This Won't End Well for Gamestop
Alexander is a member of The Motley Fool Blog Network -- entries represent the personal opinion of the blogger and are not formally edited.
When it comes to investing into GameStop (NYSE: GME), investors have to think that there is just way more downside than upside in the company.
In a previous article, I mentioned that the stock was going to report a substantial decrease in earnings because of digital sales of content on the next generation PlayStation 4 and XBox One consoles. Since the release of the article, (May 15) the stock has declined by 15%. The decline of the stock should continue as the company’s online retail strategy is unlikely to be any better than operating full blown retail stores.
How to trade GameStop
When I think of GameStop, I think of a business that is becoming a bit of a legacy. Selling video games in the retail format increases the cost for content producers and hinders creativity. GameStop became an added cost, which both Sony (NYSE: SNE) and Microsoft (NASDAQ: MSFT) had to let go.
Sony anticipates that, in fiscal year 2013, console shipments of PlayStation 3 will decline from 10 million to 5 million. The decline in shipments may imply the amount of revenue that GameStop will be able to generate from the console could be reduced by half. Over time, the number of PlayStation 3 users will decline as they upgrade their console systems. GameStop will have to rely on the sales of used games for XBox 360, and PlayStation 3 meaning that the business is undoubtedly heading towards one trajectory, which is downwards.
Hedge fund analyst Josh Burwick added to the negativity surrounding the stock by stating that shorting the stock could bring a 50% return.
Stronger opportunities in Sony
I believe that Sony should merit an investment opportunity. In an environment of declining Japanese yen values, the stock should be able to report inflated earnings. However, there is a limit to this strategy, so I’m not basing my optimism on currency fluctuations alone.
Sony’s release of its new Sony Xperia ZL has been the cornerstone to turning the company’s earnings around. The mobile segment was able to grow by 81.5% year-over-year in the most recent quarter. Sony’s financial arm, Sony Bank, was able to grow earnings by 18.6% year-over-year in the most recent quarter.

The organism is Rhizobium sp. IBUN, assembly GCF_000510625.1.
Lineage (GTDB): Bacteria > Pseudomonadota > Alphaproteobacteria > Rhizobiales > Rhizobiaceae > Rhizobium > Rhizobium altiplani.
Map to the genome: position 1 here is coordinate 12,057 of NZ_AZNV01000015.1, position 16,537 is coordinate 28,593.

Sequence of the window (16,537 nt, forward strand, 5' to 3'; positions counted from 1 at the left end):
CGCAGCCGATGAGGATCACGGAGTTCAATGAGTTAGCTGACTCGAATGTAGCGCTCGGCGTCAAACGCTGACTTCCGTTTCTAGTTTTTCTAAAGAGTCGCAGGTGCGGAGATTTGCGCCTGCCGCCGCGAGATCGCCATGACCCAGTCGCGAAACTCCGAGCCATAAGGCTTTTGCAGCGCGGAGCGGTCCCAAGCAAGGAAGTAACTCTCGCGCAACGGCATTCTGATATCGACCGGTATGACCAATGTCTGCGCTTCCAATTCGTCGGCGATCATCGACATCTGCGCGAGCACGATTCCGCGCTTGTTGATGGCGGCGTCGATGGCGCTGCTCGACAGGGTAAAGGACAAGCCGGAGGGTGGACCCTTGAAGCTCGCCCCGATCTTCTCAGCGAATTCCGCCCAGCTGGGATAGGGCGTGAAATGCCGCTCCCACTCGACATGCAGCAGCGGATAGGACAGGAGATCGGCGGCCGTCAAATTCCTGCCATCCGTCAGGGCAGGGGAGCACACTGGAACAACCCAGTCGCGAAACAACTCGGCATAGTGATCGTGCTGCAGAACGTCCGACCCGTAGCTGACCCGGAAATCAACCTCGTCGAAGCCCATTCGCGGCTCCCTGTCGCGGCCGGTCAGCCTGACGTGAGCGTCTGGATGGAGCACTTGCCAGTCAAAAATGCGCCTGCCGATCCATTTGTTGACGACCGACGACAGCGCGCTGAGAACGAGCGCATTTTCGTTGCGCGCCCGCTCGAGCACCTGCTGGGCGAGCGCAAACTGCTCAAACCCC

The company grew earnings in its mobile division, which is the primary reason investors should consider an investment into the company. There are many Sony brand loyalists in the world left. However, consumers weren’t given a very compelling phone offering, especially not in the United States. Now Android users can enjoy their favorite operating system from their favorite brand.
Sony also outshines at distribution in the Asia Pacific region, and this is the selling point of the company. The market for smartphones is only in the beginning stages of growth. IDC estimates that the smart phone market will double between 202 and 2016 to 1.4 billion units. Sony will get a small piece of the action which will still mean large returns on investment for the company and the shareholders.
Microsoft is so good at making money
I have to admit I am a massive fan of Microsoft and its current strategy with the next generation consoles. The company is on track for growth as its consumer electronics and entertainment division was able to grow revenues by 56% year-over-year in Microsoft’s most recent quarter. The company’s growth in the recent quarter was driven by video game sales, increases in Microsoft XBox live subscriptions, and Xbox 360 sales.
After kicking GameStop out of the distribution system I anticipate that Microsoft will earn additional revenue from video game sales. Getting rid of used game sales will optimize the profitability of firms. Consumers will no longer have the option of recycling video games by selling used games to one another.
Investors should definitely steer clear of GameStop. In fact, shorting GameStop then going long Sony and Microsoft could be the best non-directional bet on earth.
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Alexander Cho has no position in any stocks mentioned. The Motley Fool owns shares of GameStop and Microsoft. Try any of our Foolish newsletter services free for 30 days. We Fools may not all hold the same opinions, but we all believe that considering a diverse range of insights makes us better investors. The Motley Fool has a disclosure policy. Is this post wrong? Click here. Think you can do better? Join us and write your own!